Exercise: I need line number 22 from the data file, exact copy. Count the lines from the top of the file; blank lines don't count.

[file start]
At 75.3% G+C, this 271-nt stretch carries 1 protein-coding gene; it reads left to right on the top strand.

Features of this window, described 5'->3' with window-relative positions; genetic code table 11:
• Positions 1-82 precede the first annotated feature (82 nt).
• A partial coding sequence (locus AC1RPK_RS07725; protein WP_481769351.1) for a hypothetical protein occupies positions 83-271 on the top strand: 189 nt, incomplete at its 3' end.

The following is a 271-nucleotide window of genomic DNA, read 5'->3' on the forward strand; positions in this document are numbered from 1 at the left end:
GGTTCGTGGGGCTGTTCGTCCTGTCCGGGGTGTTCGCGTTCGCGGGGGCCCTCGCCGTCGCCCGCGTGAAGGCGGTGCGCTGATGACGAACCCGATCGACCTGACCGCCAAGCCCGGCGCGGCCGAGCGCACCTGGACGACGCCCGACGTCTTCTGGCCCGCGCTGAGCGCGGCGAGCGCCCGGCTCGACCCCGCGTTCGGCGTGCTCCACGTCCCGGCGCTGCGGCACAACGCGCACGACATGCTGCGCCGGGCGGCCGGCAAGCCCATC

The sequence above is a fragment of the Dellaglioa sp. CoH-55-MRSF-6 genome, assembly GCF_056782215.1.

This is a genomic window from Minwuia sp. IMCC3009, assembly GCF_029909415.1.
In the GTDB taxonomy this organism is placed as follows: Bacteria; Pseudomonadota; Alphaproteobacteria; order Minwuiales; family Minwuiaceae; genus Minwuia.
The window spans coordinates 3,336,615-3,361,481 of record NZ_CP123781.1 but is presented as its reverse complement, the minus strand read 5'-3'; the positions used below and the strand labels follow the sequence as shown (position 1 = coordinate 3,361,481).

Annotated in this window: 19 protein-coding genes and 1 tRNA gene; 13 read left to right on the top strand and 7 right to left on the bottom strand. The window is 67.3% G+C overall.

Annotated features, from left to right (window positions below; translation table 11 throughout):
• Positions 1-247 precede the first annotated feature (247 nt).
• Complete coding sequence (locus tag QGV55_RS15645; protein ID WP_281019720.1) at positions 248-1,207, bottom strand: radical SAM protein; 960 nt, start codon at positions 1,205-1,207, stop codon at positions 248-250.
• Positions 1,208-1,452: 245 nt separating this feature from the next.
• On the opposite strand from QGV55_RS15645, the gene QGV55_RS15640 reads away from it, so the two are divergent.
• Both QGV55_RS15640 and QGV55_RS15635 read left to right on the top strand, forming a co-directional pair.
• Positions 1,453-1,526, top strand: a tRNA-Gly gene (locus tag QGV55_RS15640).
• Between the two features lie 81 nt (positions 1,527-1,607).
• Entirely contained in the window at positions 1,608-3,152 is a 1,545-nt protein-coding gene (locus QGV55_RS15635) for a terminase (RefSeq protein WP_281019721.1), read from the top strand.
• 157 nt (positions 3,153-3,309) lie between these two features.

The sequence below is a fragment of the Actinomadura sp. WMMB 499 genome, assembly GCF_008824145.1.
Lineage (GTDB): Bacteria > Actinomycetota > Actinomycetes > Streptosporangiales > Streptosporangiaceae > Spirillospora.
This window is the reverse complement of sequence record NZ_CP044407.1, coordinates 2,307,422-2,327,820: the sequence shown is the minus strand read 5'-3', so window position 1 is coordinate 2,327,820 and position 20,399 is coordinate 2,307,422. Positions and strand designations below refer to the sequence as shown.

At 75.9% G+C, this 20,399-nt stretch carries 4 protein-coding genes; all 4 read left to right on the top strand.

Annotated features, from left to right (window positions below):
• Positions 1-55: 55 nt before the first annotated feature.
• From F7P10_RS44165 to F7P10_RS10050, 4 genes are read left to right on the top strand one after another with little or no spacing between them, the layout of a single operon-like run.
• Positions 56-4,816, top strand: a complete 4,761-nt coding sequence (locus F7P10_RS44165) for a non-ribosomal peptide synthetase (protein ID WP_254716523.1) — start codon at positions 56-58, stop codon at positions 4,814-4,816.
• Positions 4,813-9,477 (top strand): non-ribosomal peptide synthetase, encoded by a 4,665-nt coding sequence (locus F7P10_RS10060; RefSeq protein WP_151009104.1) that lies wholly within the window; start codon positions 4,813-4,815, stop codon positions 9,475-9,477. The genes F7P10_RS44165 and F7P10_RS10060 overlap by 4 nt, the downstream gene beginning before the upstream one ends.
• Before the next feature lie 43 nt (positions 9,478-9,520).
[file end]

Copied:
The sequence below is a fragment of the Actinomadura sp. WMMB 499 genome, assembly GCF_008824145.1.